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THURSDAY, FEBRUARY 8, 2007
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Ronnie Thomas
rthomas@decaturdaily.com

Leon Crayton described himself as a later-generation airman who joined the Tuskegee Chapter in 2004. He first heard of the famed fliers during his freshman year at what was then Tuskegee Institute, decades before Hollywood made the movie about them.
Daily photo by Gary Cosby Jr.
Leon Crayton described himself as a later-generation airman who joined the Tuskegee Chapter in 2004. He first heard of the famed fliers during his freshman year at what was then Tuskegee Institute, decades before Hollywood made the movie about them.

Hillsboro man's dedication
Crayton served country in civil
service and Air Force Reserve

The tall man rose to applause after master of ceremonies Madison Brown introduced him as “the fifth Tuskegee Airman.”

Many at the annual Martin Luther King Jr. Unity Breakfast last month wondered why Leon Crayton hadn’t joined the quartet of Atlanta Chapter Tuskegee Airmen at the head table, black pilots who became famous flying escorts for American bombers during World War II.

Afterward at his Hillsboro home, Crayton, who’ll be 73 on Sunday, described himself as a later generation airman who joined the Tuskegee Chapter in 2004. He first heard of the famed fliers during his freshman year at then Tuskegee Institute, decades before Hollywood made the movie about them, grounding them in America’s consciousness.

“A required class was a history of the university. Part of it was the story of the Tuskegee Airmen, who trained there,” said Crayton, who had enrolled in Air Force ROTC.

He revealed an early drive to make something of himself, not unlike the spirit the original Airmen expressed in fighting for space in the wild blue yonder in their red-tailed P-51 Mustangs.

While a sophomore at Decatur Negro High School, he got an early morning job as a janitor at a finance company. Principal Leon Sheffield gave him permission to arrive at school each day an hour late. Crayton became the only member among the 14 students in his 1953 graduating class to attend college. He received a scholarship to Tuskegee from the Thursday Thimble Club.

He hoped to earn a degree in secondary education because “I always wanted to be a teacher.” But after a year, funds ran out and he was unable to continue his studies. He decided in 1955 to join the Air Force for “some meaningful experience” and to earn enough money to return to school. His first-ever airplane ride took him from Maxwell Air Force Base in Montgomery to basic training at Lackland Air Force Base in San Antonio.

“We had a hard-nosed sergeant,” he said, “and after we stepped off that plane, he started our disciplinary training. ‘You have basically three things to say,’ he began. ‘Yes sir, no sir and no excuse sir.’ My ROTC training at Tuskegee had prepared me.”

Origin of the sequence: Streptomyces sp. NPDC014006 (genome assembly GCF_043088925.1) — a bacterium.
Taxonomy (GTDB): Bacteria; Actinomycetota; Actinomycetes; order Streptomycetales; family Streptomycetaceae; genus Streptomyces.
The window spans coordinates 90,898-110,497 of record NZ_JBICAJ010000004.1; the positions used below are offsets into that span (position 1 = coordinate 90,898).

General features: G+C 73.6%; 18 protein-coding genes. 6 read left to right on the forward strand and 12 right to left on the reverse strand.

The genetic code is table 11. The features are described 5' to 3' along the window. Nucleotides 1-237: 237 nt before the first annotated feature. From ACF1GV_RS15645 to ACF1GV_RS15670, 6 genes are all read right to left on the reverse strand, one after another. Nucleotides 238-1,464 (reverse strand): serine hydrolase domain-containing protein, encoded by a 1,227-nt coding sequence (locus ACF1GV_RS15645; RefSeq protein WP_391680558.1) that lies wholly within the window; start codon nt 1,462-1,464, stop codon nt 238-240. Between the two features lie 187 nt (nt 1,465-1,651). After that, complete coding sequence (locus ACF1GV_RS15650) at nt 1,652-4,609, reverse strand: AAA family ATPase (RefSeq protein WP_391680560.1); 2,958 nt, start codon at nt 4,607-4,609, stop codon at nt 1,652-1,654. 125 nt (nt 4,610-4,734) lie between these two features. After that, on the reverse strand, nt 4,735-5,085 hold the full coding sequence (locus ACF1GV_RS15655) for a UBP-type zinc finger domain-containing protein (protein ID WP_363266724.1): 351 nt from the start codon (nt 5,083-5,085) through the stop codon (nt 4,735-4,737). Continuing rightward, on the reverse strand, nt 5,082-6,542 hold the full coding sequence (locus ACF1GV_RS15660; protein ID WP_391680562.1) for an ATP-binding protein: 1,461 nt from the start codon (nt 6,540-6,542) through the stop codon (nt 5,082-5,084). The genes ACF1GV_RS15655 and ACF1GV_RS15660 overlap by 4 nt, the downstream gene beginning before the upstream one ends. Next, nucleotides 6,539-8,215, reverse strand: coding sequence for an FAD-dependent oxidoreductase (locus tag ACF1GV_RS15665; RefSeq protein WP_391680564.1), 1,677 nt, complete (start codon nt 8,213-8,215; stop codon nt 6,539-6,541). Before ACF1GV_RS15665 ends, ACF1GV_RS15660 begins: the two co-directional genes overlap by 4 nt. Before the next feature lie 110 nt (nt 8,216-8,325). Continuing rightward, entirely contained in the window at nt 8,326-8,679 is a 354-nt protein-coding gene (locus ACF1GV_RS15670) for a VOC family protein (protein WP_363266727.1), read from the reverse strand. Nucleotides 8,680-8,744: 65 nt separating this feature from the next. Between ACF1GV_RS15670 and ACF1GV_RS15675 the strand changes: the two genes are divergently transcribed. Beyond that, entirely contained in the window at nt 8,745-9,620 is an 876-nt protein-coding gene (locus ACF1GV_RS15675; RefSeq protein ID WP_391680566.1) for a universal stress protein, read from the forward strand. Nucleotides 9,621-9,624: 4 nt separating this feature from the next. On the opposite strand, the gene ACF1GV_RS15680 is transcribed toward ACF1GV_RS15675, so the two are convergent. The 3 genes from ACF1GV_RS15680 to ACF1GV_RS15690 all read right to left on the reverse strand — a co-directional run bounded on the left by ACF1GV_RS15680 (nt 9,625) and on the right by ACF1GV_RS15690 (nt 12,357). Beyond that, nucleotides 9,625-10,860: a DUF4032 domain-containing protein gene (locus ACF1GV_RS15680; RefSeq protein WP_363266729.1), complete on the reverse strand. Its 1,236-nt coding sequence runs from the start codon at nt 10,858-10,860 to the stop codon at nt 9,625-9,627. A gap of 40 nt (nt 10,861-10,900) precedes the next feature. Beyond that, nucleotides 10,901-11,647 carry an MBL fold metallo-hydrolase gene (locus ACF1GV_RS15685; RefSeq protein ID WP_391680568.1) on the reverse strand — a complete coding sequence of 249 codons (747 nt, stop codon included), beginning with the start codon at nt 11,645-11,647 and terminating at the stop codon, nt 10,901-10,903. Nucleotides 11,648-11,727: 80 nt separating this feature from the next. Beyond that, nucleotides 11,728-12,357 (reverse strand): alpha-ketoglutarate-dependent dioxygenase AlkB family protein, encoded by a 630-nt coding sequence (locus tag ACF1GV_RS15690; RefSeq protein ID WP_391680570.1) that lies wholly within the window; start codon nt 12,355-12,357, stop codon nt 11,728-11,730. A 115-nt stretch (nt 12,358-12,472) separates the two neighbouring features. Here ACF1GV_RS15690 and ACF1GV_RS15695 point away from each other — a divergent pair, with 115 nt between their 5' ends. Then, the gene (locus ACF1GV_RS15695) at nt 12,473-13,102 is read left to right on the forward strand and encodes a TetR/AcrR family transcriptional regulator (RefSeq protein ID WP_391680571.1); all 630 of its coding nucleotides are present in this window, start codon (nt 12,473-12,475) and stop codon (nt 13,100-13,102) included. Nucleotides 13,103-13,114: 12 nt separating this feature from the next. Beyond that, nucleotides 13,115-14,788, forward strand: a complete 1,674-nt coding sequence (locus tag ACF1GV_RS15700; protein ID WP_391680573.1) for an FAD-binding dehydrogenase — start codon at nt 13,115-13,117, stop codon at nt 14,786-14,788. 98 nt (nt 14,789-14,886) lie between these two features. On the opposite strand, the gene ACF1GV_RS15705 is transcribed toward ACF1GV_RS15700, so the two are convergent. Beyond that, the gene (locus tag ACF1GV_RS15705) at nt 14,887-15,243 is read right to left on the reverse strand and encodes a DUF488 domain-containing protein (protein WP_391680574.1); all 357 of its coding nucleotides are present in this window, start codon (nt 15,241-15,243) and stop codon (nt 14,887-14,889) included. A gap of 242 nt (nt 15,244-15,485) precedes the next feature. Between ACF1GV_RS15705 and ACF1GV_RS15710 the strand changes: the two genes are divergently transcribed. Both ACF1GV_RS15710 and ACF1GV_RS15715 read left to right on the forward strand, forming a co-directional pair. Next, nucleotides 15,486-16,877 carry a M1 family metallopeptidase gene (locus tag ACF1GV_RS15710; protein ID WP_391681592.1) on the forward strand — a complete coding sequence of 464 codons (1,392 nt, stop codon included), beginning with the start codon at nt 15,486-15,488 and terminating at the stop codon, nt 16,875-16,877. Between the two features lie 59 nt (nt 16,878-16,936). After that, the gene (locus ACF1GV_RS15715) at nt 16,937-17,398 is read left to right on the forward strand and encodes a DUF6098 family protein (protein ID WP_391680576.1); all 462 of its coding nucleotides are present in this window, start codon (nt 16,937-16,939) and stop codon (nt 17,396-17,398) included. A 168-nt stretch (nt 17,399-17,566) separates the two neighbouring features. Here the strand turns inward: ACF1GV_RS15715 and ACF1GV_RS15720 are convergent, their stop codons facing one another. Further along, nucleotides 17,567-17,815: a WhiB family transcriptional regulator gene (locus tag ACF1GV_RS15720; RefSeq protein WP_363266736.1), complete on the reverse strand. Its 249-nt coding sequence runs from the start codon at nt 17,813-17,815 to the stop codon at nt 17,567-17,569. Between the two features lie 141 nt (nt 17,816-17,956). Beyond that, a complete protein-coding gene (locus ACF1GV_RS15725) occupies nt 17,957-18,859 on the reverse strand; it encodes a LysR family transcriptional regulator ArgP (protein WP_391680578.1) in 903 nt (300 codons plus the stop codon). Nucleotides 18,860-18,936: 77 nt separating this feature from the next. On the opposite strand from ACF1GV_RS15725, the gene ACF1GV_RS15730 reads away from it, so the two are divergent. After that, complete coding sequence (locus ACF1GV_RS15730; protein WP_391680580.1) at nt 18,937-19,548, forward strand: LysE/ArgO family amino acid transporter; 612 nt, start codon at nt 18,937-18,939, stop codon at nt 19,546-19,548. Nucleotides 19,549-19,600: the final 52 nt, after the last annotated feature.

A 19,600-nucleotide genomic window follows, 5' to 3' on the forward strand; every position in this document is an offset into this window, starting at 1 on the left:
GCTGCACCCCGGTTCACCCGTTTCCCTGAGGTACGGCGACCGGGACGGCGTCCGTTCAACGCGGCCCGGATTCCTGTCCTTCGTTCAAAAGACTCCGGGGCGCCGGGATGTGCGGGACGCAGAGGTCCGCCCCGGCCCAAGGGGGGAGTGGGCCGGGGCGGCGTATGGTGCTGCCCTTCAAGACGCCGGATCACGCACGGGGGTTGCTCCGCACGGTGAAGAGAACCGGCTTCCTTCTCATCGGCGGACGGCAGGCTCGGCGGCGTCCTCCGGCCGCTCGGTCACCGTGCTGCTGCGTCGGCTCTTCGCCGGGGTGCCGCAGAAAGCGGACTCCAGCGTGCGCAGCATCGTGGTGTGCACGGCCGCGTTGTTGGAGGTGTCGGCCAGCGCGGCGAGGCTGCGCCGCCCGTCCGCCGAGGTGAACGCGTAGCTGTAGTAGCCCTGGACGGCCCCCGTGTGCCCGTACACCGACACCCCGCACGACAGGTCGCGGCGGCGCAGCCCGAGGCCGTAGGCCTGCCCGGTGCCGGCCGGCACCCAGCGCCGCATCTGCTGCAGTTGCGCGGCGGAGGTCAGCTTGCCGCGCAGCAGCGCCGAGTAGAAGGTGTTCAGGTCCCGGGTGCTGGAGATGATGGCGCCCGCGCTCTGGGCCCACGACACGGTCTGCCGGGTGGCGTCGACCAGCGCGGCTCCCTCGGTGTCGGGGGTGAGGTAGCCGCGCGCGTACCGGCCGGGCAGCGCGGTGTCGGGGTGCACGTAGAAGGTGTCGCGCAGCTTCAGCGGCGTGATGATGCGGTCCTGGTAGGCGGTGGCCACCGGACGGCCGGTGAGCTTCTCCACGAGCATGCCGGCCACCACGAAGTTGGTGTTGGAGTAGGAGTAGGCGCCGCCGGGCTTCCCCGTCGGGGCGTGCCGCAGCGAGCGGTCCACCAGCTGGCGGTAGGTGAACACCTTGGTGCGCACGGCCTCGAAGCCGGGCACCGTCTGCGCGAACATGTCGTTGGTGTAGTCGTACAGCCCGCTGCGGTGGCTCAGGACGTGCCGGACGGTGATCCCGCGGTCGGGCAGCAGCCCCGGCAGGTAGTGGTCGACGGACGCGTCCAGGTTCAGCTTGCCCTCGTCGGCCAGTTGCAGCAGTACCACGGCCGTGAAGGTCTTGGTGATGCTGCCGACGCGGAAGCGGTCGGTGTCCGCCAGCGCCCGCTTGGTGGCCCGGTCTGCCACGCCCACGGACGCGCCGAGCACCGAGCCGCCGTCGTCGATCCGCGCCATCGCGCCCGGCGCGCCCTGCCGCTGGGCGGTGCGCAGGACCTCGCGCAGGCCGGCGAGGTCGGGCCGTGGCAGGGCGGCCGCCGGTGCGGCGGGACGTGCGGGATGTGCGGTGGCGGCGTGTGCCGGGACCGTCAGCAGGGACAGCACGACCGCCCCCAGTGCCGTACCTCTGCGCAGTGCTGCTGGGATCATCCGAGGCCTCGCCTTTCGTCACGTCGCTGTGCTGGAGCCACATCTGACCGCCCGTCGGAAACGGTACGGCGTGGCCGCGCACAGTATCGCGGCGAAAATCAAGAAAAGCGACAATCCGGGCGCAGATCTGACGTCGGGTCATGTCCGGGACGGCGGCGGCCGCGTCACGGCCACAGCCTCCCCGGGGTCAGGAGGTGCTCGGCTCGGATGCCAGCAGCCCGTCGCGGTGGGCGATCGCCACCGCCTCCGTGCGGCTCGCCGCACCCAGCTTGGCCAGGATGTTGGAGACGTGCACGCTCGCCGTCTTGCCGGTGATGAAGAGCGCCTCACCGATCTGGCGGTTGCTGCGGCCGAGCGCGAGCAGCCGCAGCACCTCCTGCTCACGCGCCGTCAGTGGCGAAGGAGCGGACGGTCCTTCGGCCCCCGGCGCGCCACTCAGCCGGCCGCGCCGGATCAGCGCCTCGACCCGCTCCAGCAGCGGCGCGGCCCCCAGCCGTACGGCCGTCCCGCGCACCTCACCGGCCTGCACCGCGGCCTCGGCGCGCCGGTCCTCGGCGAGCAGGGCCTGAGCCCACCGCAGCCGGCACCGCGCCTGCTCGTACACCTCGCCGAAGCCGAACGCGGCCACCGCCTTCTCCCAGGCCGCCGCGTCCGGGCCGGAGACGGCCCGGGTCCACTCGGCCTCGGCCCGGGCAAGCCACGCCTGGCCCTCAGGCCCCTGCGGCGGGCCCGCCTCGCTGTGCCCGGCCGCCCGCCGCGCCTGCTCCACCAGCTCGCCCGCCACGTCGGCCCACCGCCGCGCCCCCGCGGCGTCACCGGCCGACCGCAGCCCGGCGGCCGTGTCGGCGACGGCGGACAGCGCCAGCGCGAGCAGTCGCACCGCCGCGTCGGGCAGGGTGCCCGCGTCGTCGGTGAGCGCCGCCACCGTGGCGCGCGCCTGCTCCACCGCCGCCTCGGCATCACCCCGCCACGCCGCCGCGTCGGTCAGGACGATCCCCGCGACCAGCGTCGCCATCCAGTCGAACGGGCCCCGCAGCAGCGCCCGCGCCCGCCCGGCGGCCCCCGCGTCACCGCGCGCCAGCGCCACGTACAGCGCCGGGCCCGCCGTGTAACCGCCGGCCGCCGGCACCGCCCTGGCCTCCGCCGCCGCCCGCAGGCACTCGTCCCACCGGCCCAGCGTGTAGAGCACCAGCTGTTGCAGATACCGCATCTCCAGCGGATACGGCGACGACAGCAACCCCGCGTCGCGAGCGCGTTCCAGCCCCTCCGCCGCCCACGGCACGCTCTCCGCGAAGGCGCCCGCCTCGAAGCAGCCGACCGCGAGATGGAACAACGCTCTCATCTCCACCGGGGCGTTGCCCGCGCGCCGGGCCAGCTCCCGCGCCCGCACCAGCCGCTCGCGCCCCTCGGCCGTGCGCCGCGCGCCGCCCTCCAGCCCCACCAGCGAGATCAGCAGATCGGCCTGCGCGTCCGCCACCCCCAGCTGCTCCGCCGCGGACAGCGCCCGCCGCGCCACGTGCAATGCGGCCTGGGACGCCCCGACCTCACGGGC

When his four-year hitch ended, Crayton completed a course at Detroit Institute of Commerce. Unsuccessful in landing a job, he became discouraged.

Before returning home with the intention of getting back in school at Tuskegee, he listened to an uncle who suggested he take the civil service exam.

He qualified for a future vacancy at Selfridge Air Force Base, 30 miles north of Detroit.

A week after arriving in Decatur, a telegram brought good news: Selfridge was considering him for a position. His beloved “Uncle” Cleve (Cleveland Jarman Sr.), who is now 86 and still living in Decatur, gave him train fare back to Detroit for an interview.

He got the choice of two jobs with 24 hours to decide. He took a position with the 305th Aerospace and Rescue Squadron.

He spent his entire 28-year career at Selfridge and retired in March 1989 as the highest graded black employee in the Central Civilian Personnel Office at grade GS-12.

Also, during his career as a civil service employee, Crayton qualified to serve in the Air Force Reserve, where he spent 21 years before retiring as master sergeant.

After raising their three sons in Detroit, he and his wife, Joan, moved to Hillsboro in 1990. He later served a term on the Hillsboro Town Council.

Rosa Parks

As he continues to enhance the legacy of the Tuskegee Airmen, he often thinks about historical benchmarks woven into his life. The year he joined the Air Force, a Tuskegee native, Rosa Parks, refused to give up her seat to a white man on a Montgomery bus, launching the civil rights movement into prominence. She later moved to Detroit, where she and the Craytons became close friends.

“Joan and I were at a Federal Women’s Luncheon at Cobo Hall in 1985. A member of the Detroit Federal Executive Board, sponsor of the event, asked us to drive Mrs. Parks home,” Crayton said. “She had a dozen roses they had presented her, and when we got home, we noticed one had dropped off on the seat. When we called her, she said, ‘You to keep it.’ Joan preserved that rose for as long as she could.”

Dinner guest

Each Mother’s Day through 1990, Parks was a dinner guest in the Crayton’s Detroit home. In 1991, she and her administrative assistant, on a business trip to Birmingham, came to Hillsboro for a three-day visit.

“I recall her as a very humble, compassionate person,” Crayton said. “She didn’t care for a lot of publicity. She just wanted a quiet, friendly place. We felt she was part of our family.”

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Ronnie Thomas Ronnie Thomas
DAILY Staff Writer

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